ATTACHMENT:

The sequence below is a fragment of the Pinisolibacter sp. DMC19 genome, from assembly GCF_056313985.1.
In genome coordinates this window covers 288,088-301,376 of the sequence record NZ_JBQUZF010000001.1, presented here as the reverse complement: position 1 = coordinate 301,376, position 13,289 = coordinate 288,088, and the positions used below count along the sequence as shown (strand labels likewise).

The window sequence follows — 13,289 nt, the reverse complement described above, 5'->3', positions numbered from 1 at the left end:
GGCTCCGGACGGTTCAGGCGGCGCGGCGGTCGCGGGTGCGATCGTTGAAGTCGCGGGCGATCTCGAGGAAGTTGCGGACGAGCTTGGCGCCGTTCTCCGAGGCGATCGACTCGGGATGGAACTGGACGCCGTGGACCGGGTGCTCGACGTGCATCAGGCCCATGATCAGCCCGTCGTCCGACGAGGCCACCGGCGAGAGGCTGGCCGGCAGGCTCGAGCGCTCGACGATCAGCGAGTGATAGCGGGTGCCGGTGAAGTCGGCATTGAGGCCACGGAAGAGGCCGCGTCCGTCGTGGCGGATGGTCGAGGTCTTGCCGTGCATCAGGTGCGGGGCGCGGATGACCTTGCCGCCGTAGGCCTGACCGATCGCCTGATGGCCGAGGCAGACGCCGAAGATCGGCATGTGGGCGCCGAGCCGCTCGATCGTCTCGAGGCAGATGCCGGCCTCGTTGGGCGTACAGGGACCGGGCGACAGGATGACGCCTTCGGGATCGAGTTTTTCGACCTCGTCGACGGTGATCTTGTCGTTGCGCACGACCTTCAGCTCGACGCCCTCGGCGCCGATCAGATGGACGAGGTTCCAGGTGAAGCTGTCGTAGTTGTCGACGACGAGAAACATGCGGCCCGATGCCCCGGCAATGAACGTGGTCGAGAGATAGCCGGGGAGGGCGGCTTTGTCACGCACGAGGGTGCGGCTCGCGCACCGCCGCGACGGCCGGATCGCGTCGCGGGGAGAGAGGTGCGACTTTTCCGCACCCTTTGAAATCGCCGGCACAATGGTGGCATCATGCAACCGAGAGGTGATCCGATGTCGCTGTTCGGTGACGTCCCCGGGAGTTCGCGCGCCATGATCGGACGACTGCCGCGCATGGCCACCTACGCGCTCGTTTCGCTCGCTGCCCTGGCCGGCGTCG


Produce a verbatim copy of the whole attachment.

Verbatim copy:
The sequence below is a fragment of the Pinisolibacter sp. DMC19 genome, from assembly GCF_056313985.1.
In genome coordinates this window covers 288,088-301,376 of the sequence record NZ_JBQUZF010000001.1, presented here as the reverse complement: position 1 = coordinate 301,376, position 13,289 = coordinate 288,088, and the positions used below count along the sequence as shown (strand labels likewise).

The window sequence follows — 13,289 nt, the reverse complement described above, 5'->3', positions numbered from 1 at the left end:
GGCTCCGGACGGTTCAGGCGGCGCGGCGGTCGCGGGTGCGATCGTTGAAGTCGCGGGCGATCTCGAGGAAGTTGCGGACGAGCTTGGCGCCGTTCTCCGAGGCGATCGACTCGGGATGGAACTGGACGCCGTGGACCGGGTGCTCGACGTGCATCAGGCCCATGATCAGCCCGTCGTCCGACGAGGCCACCGGCGAGAGGCTGGCCGGCAGGCTCGAGCGCTCGACGATCAGCGAGTGATAGCGGGTGCCGGTGAAGTCGGCATTGAGGCCACGGAAGAGGCCGCGTCCGTCGTGGCGGATGGTCGAGGTCTTGCCGTGCATCAGGTGCGGGGCGCGGATGACCTTGCCGCCGTAGGCCTGACCGATCGCCTGATGGCCGAGGCAGACGCCGAAGATCGGCATGTGGGCGCCGAGCCGCTCGATCGTCTCGAGGCAGATGCCGGCCTCGTTGGGCGTACAGGGACCGGGCGACAGGATGACGCCTTCGGGATCGAGTTTTTCGACCTCGTCGACGGTGATCTTGTCGTTGCGCACGACCTTCAGCTCGACGCCCTCGGCGCCGATCAGATGGACGAGGTTCCAGGTGAAGCTGTCGTAGTTGTCGACGACGAGAAACATGCGGCCCGATGCCCCGGCAATGAACGTGGTCGAGAGATAGCCGGGGAGGGCGGCTTTGTCACGCACGAGGGTGCGGCTCGCGCACCGCCGCGACGGCCGGATCGCGTCGCGGGGAGAGAGGTGCGACTTTTCCGCACCCTTTGAAATCGCCGGCACAATGGTGGCATCATGCAACCGAGAGGTGATCCGATGTCGCTGTTCGGTGACGTCCCCGGGAGTTCGCGCGCCATGATCGGACGACTGCCGCGCATGGCCACCTACGCGCTCGTTTCGCTCGCTGCCCTGGCCGGCGTCG